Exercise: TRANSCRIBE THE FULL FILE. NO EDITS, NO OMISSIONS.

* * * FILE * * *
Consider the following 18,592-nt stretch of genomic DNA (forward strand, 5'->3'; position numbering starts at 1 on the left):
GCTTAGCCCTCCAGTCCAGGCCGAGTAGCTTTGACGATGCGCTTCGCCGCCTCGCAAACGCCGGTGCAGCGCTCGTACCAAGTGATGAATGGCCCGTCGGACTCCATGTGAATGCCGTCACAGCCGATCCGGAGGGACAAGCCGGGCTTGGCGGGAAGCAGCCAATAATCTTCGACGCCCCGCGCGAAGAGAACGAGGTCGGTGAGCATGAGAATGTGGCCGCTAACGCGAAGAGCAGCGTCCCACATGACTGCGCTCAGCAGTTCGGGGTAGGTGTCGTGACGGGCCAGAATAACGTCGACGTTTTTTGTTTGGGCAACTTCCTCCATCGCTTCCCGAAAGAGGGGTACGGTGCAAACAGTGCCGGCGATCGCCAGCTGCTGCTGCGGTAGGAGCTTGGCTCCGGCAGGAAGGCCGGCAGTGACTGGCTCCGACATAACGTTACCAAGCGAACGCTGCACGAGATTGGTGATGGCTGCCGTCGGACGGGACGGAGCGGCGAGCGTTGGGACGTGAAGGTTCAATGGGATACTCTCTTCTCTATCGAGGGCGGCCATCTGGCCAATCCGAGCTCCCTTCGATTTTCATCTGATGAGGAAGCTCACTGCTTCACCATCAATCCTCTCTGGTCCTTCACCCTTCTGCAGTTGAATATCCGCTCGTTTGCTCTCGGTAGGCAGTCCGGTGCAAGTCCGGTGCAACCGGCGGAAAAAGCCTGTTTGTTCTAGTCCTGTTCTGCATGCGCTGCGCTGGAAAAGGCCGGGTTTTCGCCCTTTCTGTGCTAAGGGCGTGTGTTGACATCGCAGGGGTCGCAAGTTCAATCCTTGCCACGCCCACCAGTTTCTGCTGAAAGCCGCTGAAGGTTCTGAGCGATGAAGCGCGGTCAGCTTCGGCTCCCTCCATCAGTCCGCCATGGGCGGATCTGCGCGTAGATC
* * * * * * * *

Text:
Consider the following 18,592-nt stretch of genomic DNA (forward strand, 5'->3'; position numbering starts at 1 on the left):
GCTTAGCCCTCCAGTCCAGGCCGAGTAGCTTTGACGATGCGCTTCGCCGCCTCGCAAACGCCGGTGCAGCGCTCGTACCAAGTGATGAATGGCCCGTCGGACTCCATGTGAATGCCGTCACAGCCGATCCGGAGGGACAAGCCGGGCTTGGCGGGAAGCAGCCAATAATCTTCGACGCCCCGCGCGAAGAGAACGAGGTCGGTGAGCATGAGAATGTGGCCGCTAACGCGAAGAGCAGCGTCCCACATGACTGCGCTCAGCAGTTCGGGGTAGGTGTCGTGACGGGCCAGAATAACGTCGACGTTTTTTGTTTGGGCAACTTCCTCCATCGCTTCCCGAAAGAGGGGTACGGTGCAAACAGTGCCGGCGATCGCCAGCTGCTGCTGCGGTAGGAGCTTGGCTCCGGCAGGAAGGCCGGCAGTGACTGGCTCCGACATAACGTTACCAAGCGAACGCTGCACGAGATTGGTGATGGCTGCCGTCGGACGGGACGGAGCGGCGAGCGTTGGGACGTGAAGGTTCAATGGGATACTCTCTTCTCTATCGAGGGCGGCCATCTGGCCAATCCGAGCTCCCTTCGATTTTCATCTGATGAGGAAGCTCACTGCTTCACCATCAATCCTCTCTGGTCCTTCACCCTTCTGCAGTTGAATATCCGCTCGTTTGCTCTCGGTAGGCAGTCCGGTGCAAGTCCGGTGCAACCGGCGGAAAAAGCCTGTTTGTTCTAGTCCTGTTCTGCATGCGCTGCGCTGGAAAAGGCCGGGTTTTCGCCCTTTCTGTGCTAAGGGCGTGTGTTGACATCGCAGGGGTCGCAAGTTCAATCCTTGCCACGCCCACCAGTTTCTGCTGAAAGCCGCTGAAGGTTCTGAGCGATGAAGCGCGGTCAGCTTCGGCTCCCTCCATCAGTCCGCCATGGGCGGATCTGCGCGTAGATC